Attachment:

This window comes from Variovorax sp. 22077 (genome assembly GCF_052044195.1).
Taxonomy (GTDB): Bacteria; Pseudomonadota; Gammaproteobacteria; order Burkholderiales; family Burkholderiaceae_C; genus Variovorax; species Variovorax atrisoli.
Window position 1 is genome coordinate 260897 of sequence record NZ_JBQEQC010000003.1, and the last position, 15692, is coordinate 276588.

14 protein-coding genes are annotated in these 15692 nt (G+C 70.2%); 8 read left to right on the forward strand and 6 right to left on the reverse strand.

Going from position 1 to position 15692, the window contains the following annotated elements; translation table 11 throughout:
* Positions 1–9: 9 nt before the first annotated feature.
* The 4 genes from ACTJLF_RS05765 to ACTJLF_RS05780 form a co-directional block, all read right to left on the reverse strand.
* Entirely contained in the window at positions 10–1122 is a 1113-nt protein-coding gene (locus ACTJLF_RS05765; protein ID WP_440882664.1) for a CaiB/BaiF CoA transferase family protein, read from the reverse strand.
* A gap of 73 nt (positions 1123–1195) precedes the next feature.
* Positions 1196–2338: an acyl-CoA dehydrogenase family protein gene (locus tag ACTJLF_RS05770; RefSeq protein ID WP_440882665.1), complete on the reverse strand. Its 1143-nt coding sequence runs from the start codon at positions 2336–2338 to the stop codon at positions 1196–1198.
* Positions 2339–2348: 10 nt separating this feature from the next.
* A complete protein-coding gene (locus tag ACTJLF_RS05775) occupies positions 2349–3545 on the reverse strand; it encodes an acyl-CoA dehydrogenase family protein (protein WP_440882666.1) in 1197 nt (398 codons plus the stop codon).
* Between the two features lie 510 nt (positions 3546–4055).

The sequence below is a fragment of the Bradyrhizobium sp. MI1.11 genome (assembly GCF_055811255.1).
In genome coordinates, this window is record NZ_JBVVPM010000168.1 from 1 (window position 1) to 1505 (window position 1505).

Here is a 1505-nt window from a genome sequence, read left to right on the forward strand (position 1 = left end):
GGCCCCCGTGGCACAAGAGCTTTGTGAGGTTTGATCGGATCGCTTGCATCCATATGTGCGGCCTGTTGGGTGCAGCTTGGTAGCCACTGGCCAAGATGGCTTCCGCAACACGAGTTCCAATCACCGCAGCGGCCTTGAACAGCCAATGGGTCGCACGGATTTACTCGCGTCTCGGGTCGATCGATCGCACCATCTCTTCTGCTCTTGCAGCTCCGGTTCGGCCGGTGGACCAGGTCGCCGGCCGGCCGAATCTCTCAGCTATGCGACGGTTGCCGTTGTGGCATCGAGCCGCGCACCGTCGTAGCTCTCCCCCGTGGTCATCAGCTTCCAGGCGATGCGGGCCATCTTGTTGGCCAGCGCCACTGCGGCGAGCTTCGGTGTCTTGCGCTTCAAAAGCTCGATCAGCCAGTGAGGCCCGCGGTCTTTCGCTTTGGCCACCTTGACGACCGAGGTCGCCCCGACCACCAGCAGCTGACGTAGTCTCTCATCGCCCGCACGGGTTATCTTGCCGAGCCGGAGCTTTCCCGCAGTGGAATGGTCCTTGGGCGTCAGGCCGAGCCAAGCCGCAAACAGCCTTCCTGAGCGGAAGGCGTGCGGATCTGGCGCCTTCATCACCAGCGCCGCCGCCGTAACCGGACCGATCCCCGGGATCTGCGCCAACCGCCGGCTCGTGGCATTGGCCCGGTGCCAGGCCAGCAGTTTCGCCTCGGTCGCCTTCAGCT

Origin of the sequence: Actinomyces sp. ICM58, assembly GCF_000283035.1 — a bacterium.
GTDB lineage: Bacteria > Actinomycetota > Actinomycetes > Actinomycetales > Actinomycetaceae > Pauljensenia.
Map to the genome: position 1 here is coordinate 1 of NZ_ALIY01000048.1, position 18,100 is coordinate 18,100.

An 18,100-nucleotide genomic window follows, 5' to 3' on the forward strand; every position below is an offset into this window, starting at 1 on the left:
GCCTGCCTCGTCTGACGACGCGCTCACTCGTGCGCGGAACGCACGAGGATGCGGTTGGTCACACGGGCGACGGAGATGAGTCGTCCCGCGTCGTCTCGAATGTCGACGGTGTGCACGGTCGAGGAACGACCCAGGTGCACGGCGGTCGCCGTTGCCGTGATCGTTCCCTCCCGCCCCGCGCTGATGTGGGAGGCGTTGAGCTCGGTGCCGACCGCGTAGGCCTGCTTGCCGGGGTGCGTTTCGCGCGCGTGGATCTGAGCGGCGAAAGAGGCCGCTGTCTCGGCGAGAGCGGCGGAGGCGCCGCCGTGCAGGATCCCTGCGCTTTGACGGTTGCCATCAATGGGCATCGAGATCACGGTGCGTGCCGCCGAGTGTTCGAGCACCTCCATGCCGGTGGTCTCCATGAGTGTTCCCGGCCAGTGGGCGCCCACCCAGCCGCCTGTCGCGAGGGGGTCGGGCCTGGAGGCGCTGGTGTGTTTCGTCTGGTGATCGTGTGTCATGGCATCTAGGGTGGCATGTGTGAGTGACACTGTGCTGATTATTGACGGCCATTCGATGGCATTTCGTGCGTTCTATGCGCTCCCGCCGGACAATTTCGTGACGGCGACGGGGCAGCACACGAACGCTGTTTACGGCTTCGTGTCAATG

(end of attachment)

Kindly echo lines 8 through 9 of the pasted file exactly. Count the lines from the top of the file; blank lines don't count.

* Entirely contained in the window at positions 10–1122 is a 1113-nt protein-coding gene (locus ACTJLF_RS05765; protein ID WP_440882664.1) for a CaiB/BaiF CoA transferase family protein, read from the reverse strand.
* A gap of 73 nt (positions 1123–1195) precedes the next feature.